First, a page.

Thursday, April 19, 2018

Ramps Lady

We had hoped to get to the higher mountains this month to find ramps, that highly flavored wild member of the onion family. But time got away from us, and neither of us felt like our knees were in good enough shape to hike the hills.

So today I stopped in town when I saw this sign:

That chance stop led to an interesting conversation with the ramp's seller, Shonna.

I mentioned that we still had plenty of dried ramps from last year.

"I guess I'm a traditionalist," Shonna said. "I think it best to eat foods in season. Ramps and dandelions and milkweed in the spring, that's when we should eat them, and not put them up for other seasons. Because then they lose their specialness, and we don't have it to look forward to."

She has a point. In our world where almost all foods are available year-round, even the specialness of strawberries has waned. We can get them anytime of the year now, where once they were a May-June treat. But, like most people, I am glad to have them whenever I want them, and I do love the ability to add the unique flavor of ramps to foods when I think it will add a new dimension to the taste.

"How do you cook your ramps?" she asked, and then went on to say, "Here's something you need to try: put some oil or grease in a pan, add a little sugar and a little vinegar, then "melt" the ramps in that. You won't believe the flavor." It sounded a lot like wilted lettuce to me, and that's a delicious dish. So I will give her recipe a try.

I asked her about milkweed. "People mess up because they don't parboil and throw the water out. You got to do that or they taste bad." Very similar to cooking pokeweed, I asked? Exactly, she said.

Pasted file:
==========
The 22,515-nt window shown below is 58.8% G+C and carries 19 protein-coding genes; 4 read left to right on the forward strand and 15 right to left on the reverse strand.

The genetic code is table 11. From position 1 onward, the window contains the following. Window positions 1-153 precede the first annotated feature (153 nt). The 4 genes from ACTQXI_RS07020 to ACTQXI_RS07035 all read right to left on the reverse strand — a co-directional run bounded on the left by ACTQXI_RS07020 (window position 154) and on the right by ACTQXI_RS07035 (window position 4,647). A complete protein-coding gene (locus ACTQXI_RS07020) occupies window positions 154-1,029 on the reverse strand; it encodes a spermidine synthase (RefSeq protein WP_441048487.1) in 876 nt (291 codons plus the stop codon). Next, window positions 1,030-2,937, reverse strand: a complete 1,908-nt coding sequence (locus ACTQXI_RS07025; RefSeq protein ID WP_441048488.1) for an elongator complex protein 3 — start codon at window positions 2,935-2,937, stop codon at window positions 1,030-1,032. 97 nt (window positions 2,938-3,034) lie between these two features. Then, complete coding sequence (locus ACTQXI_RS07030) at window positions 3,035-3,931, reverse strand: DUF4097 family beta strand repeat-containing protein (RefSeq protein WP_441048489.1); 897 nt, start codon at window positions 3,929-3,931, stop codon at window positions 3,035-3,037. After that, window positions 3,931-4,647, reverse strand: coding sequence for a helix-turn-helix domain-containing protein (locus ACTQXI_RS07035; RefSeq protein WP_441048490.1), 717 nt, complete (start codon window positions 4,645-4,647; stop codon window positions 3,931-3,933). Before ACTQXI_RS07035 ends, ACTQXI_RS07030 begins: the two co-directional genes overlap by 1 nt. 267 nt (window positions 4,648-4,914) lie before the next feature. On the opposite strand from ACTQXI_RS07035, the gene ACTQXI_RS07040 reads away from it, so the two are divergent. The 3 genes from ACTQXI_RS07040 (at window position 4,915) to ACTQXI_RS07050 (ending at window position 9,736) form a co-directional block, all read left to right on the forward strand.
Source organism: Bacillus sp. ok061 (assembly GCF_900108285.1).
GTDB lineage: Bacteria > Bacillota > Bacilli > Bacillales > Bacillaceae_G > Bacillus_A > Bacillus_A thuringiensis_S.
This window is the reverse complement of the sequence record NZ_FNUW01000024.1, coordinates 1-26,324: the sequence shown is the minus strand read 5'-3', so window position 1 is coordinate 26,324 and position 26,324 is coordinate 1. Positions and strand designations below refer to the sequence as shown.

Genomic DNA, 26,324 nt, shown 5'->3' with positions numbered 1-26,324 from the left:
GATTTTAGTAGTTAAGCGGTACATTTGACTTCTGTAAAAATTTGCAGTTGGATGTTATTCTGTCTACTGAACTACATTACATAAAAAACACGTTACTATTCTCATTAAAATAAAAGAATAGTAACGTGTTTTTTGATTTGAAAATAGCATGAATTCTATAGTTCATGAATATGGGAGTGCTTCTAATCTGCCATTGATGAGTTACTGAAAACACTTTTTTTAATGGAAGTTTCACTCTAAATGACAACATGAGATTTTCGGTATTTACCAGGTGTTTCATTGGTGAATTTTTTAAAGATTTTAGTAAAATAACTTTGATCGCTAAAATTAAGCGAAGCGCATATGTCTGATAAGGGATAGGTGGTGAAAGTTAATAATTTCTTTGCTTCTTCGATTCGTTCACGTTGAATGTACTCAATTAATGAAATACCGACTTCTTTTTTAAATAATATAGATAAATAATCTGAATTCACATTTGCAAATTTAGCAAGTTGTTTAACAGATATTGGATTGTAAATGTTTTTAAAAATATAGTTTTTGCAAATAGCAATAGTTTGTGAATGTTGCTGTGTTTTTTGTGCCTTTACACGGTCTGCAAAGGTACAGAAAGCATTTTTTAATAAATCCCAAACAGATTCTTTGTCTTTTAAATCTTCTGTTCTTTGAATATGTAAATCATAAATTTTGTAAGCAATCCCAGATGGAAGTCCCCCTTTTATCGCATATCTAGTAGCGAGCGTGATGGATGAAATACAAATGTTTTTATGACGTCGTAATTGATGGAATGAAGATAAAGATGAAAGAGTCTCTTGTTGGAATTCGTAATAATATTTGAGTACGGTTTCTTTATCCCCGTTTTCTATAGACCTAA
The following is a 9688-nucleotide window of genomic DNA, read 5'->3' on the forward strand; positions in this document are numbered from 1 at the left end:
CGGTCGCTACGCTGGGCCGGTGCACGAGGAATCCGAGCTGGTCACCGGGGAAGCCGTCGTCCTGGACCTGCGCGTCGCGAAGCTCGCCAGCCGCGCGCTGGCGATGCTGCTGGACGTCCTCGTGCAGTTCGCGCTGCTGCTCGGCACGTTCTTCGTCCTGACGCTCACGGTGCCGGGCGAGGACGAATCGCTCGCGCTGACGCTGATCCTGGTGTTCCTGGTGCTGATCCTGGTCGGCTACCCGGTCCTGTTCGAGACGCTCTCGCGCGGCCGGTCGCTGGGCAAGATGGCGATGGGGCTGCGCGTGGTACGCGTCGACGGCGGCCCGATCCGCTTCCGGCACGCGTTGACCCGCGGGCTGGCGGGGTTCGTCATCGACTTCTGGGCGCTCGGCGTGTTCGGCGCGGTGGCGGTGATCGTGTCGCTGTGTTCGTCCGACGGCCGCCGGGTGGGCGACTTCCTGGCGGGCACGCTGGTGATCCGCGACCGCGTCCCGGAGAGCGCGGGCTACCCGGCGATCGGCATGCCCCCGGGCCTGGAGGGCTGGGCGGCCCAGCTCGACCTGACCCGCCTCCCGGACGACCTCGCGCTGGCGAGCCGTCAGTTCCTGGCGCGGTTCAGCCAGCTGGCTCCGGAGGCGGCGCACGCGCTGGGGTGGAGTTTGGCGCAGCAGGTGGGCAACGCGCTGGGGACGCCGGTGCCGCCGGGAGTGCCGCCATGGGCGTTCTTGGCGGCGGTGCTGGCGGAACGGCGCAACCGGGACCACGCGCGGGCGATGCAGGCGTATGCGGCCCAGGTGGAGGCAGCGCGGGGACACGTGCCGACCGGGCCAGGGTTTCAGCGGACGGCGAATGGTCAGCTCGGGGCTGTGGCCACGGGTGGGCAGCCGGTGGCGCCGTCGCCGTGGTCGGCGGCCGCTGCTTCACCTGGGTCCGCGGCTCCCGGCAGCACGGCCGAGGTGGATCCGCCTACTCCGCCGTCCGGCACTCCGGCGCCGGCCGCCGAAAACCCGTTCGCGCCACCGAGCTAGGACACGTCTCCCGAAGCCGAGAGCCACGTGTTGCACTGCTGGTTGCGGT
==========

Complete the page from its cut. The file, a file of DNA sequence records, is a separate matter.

And then she asked, "Do you ever eat dandelions?"

"Do you mean dandelion greens?"

"No, the flower. Here's what I do. I pop the flowerheads off, and remove ALL of the stem, but leave that green part under the flower. Then wash and shake to make sure all the ants and stuff are out of them. Then roll in a batter and fry them. They taste a lot like mushrooms (meaning morels)."

"When I make my mushrooms, I soak 'em in beer, not salt water like most people do. Then I dip them in batter and fry them. Talk about good!"

I tucked my bag of ramps in the van and waved goodbye. I sure hope I run into this lady again. She's full of nature lore and wildcrafting information, not from books but from family passing it down and personal experience--a rare person these days.

Copyright Susanna Holstein. All rights reserved. No Republication or Redistribution Allowed without attribution to Susanna Holstein.

Wednesday, April 18, 2018

Overheard: Two Stories

The man looked to be in his early 70's. He sat comfortably in the waiting room, leaning on his cane with both hands and smiling a greeting to everyone who entered. It was clear he was happy to have company and was hoping to talk.

He got his chance. A few comments from someone about the weather and he started.

"I sure miss my wife. Lost her a year and a half ago to cancer. She was a tough one, never gave up. She'd lay there and crook her finger at me to come nearer, and I did, not knowing whether she was going to kiss me or slap my nose. She aggravated the heck out of me, and she'd just laugh. I sure miss her.

"I only met her three times before I asked her to marry me. I only kissed her once before I asked her! She was in a Sunday school class at my church, and when I got out of basic and sent to AIT the girls in the class wrote to me. There were three of them; I knew the other two but I didn't know her so she was the one I wrote back to.

"When I finally got leave to come home, I went straight to see her. She wasn't home! I was real disappointed. I came back next evening and she was there. So were her parents. She and I sat on the couch and talked, but her father was right across the room. That put a damper on things. I got sent overseas after that but we kept on writing.